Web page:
Shifting to technicals, there is also ample domestic liquidity in the market that would be supportive of a recovery as large cash-piles build up within pension funds, insurance firms and GLCs who have not been deploying money into the local market this year. According to channel checks, trading volumes within GLC firms have fallen by about two-thirds. Traditionally, Malaysia is seen as a defensive market due to the presence of large GLCs who can shore up support, though flows have been notably absent this year.
There is seen to be limited downside in terms of outflows with foreigners having exited the market since 2010 levels when central banks were embarking on quantitative easing at that time. According to MIDF Research net foreign outflows have reached RM3.28 billion YTD.
Looking ahead, there could be room for surprise on the upside with policy changes as the government switches tone and re-engineer growth. For now, the concentration of performance largely resides within the construction and small-cap space which came from deeply undersold positions last year. As evidence of growth starts to trickle-in and when flows return, we could see performance broaden to the rest of the stock market.
Fixed income updates & positioning
Markets were broadly risk-off last week, as investors flocked towards safe haven assets for refuge ahead of Friday’s tariff increase on US$200 billion worth of Chinese goods. US Treasuries rallied by some 5 bps, while the Japanese Yen also strengthened slightly over the week.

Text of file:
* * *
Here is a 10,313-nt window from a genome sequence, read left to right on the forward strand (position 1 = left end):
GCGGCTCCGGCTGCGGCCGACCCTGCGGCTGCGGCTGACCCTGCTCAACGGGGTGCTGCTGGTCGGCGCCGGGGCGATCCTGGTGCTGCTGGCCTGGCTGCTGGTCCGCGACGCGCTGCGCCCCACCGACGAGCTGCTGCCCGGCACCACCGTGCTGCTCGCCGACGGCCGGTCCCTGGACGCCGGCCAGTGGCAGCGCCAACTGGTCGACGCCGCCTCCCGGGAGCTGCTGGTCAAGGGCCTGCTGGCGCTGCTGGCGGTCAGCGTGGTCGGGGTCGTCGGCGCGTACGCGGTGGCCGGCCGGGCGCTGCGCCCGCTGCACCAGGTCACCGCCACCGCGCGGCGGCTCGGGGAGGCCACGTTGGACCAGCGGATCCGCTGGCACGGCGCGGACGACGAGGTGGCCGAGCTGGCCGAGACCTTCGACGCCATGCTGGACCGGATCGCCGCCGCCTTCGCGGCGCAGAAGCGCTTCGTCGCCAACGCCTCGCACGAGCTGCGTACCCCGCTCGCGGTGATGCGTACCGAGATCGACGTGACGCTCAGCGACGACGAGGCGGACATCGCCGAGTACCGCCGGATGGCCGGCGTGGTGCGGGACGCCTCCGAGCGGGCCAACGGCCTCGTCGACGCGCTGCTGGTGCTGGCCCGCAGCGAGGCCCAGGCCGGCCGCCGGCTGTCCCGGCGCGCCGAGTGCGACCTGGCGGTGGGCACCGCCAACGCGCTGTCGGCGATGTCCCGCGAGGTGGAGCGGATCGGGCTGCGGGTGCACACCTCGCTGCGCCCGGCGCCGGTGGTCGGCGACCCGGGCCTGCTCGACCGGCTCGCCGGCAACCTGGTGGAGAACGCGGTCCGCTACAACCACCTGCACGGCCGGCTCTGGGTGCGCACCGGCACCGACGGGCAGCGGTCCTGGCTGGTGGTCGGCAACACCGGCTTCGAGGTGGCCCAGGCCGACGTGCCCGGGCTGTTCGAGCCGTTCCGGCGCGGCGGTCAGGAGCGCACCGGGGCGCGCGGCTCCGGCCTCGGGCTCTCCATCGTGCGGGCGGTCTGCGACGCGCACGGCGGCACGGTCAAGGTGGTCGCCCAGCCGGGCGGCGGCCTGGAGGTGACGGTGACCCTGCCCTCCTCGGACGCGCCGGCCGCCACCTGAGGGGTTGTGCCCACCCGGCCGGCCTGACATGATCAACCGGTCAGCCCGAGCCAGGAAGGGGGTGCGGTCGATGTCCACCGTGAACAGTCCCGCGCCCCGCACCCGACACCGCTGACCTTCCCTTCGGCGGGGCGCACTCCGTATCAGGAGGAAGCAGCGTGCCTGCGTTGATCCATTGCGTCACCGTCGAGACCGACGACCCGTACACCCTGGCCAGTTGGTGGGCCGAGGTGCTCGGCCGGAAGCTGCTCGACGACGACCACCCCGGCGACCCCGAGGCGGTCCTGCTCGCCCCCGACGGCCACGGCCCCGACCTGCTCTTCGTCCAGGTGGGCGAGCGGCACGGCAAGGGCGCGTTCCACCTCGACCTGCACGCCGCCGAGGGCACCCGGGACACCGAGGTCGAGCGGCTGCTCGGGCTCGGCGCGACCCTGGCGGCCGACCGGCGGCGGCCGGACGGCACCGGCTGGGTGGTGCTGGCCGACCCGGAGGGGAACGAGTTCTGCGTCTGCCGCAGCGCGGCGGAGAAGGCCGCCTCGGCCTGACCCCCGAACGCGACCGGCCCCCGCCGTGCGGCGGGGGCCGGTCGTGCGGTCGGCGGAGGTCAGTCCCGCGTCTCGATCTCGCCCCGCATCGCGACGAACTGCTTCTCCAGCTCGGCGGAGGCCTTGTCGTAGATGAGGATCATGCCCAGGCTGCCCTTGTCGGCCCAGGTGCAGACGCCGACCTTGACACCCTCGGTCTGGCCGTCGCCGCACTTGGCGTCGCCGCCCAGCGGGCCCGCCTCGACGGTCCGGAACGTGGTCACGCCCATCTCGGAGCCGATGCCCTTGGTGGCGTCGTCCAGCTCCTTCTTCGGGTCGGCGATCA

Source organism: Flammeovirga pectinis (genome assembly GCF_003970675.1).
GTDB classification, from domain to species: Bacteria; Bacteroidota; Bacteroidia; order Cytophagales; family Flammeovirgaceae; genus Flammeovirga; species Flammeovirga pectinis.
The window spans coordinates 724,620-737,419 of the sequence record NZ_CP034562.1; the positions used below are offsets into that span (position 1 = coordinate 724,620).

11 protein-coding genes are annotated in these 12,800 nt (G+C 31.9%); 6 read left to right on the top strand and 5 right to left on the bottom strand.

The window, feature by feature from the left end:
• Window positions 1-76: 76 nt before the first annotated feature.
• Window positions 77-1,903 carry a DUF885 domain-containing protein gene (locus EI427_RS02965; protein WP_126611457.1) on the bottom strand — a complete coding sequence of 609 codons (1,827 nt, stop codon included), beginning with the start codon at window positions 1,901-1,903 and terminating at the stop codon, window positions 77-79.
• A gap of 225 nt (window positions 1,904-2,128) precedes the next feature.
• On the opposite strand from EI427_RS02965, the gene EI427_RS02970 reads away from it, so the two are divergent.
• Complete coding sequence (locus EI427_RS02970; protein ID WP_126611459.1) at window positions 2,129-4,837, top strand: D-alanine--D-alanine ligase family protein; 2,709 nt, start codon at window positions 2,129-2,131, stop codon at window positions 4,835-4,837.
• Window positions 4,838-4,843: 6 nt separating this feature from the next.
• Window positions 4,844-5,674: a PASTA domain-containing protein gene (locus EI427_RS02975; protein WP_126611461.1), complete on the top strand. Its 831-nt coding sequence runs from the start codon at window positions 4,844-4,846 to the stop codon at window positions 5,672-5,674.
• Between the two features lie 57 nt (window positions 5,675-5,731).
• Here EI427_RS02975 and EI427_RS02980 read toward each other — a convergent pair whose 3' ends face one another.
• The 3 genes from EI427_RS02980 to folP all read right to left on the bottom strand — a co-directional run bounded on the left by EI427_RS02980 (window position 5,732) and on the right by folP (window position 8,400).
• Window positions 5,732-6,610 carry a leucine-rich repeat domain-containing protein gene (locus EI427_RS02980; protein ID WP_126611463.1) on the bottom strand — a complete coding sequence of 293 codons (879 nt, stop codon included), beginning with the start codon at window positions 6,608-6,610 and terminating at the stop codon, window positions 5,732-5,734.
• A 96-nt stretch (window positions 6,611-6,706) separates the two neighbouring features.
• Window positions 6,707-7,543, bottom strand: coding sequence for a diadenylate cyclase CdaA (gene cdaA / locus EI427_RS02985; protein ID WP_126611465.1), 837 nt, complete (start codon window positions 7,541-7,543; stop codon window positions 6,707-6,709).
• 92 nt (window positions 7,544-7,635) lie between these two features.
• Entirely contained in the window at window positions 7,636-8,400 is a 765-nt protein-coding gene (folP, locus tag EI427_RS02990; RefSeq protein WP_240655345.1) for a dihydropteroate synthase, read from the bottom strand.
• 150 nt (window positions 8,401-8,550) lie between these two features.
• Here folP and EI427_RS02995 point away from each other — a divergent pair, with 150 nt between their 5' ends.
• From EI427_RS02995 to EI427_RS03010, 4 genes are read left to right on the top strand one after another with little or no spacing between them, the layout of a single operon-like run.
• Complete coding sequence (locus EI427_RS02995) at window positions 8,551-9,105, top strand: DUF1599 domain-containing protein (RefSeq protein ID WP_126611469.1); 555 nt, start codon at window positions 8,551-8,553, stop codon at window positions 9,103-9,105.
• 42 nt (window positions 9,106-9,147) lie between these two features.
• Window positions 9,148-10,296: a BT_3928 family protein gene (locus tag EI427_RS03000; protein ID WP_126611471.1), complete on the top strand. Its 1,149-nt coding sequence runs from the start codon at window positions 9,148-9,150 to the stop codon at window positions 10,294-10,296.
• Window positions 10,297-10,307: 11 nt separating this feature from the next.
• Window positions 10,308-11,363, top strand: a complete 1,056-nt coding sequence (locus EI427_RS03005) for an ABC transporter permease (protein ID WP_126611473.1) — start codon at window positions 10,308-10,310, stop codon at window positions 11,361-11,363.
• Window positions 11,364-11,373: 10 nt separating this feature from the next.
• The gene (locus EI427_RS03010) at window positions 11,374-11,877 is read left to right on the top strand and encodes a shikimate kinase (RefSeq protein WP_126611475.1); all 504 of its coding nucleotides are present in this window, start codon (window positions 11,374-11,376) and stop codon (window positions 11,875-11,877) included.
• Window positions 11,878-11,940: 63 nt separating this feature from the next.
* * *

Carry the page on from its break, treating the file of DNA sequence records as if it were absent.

Albeit softening demand for the credit segment across EM and Asia in the week, the magnitude of the risk-off tone was comparatively milder than what was seen across the equity space – with inflows into regional bond funds still evident. Widening of credit spreads in the region was marginal; much contained by the already low Treasury yields. Additionally, news regarding the continuation in trade negotiations reported late last week did somewhat alleviate concerns and provide support for the credit market.
While talks between US and China have resumed, a concrete resolution to trade remains more distant than before; and markets may have to endure more volatility for the near term. In light of these developments, we have taken a more defensive positioning for our regional fixed income portfolios. Cash levels / holdings of cash proxies have been raised to near the 10.0% level to better navigate through this period of uncertainty.
Back home, BNM cut the Overnight Policy Rate by 25 bps to 3.00% last week; likely a pre-emptive measure against a weakening external environment as well as slowing domestic growth. The announcement was largely priced in by investors, which saw the MGS market rallied strongly in the few weeks prior to the announcement; though the buying subsequently eased up amid the recent addition of risks on the global trade front. The 10-year MGS benchmark yield closed the week at 3.79%.
Considering the more neutral statement by BNM after the rate cut, we expect the central bank to keep rates steady for the remainder of 2019 – provided that trade relations between US and China doesn’t deteriorate further. The MGS market is also expected to remain range-bound for the time being.